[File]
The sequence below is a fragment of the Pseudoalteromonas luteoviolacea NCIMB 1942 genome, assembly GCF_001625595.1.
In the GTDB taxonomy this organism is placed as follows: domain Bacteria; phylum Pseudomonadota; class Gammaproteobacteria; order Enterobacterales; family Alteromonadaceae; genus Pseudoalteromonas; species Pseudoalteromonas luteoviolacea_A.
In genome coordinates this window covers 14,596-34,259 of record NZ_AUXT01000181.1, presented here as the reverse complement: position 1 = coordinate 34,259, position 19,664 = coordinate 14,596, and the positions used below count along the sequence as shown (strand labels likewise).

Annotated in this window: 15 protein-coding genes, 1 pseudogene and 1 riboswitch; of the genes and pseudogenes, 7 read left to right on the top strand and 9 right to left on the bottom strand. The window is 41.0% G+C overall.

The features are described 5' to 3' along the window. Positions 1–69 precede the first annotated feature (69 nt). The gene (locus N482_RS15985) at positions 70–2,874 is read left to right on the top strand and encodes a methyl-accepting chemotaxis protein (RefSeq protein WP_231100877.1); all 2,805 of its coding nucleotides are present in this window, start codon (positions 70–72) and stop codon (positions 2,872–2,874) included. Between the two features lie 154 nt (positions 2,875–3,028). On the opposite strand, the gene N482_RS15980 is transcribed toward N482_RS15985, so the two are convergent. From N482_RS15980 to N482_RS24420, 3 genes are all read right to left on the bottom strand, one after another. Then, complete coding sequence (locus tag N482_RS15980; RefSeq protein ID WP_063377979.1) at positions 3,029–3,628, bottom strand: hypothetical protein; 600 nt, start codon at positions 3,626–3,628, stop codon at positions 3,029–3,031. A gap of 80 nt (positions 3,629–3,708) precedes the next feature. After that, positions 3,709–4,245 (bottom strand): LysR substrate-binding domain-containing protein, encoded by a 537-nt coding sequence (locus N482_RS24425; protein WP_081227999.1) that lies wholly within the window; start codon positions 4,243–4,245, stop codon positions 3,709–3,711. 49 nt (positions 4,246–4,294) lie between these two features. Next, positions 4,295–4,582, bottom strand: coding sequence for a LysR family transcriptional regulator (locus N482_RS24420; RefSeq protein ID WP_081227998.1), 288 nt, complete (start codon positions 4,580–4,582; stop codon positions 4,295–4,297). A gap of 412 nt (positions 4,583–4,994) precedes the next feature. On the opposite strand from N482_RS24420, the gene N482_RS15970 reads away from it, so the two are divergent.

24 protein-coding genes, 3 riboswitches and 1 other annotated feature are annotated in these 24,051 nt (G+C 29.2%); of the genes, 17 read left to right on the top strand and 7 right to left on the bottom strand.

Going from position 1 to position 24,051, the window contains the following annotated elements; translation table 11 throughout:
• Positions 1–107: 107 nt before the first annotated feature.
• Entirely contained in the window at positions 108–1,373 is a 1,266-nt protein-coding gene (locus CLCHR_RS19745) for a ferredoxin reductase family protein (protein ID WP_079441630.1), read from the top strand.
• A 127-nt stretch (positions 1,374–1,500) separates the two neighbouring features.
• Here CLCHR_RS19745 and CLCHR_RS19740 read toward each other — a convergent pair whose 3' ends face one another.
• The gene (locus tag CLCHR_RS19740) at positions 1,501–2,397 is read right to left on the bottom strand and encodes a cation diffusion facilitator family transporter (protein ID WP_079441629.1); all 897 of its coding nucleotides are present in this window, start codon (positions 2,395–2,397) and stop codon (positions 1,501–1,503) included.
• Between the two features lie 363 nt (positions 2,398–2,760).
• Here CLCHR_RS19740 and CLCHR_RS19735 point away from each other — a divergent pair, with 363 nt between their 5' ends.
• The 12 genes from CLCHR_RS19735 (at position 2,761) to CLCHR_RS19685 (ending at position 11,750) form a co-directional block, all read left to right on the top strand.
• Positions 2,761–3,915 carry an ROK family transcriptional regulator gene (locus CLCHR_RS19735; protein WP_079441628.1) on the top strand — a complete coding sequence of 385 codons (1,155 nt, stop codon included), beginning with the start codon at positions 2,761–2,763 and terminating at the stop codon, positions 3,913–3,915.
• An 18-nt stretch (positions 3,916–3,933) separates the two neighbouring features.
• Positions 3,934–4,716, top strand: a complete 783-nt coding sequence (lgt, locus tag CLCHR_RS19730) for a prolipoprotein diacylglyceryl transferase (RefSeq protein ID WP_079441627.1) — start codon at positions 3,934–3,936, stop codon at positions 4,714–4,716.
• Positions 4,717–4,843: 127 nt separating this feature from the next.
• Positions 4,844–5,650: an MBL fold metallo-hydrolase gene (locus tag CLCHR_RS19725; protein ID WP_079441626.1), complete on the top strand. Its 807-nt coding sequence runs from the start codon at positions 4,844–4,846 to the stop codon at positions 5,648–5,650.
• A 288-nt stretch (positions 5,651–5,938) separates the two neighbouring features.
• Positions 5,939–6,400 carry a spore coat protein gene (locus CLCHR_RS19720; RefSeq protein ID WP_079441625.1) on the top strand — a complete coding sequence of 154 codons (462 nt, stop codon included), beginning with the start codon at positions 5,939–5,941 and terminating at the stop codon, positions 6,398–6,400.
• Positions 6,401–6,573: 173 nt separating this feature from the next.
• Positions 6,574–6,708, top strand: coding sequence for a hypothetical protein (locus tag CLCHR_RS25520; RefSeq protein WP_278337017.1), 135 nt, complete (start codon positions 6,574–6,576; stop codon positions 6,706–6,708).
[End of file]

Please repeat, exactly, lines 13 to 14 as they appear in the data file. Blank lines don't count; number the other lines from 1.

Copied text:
• Between the two features lie 363 nt (positions 2,398–2,760).
• Here CLCHR_RS19740 and CLCHR_RS19735 point away from each other — a divergent pair, with 363 nt between their 5' ends.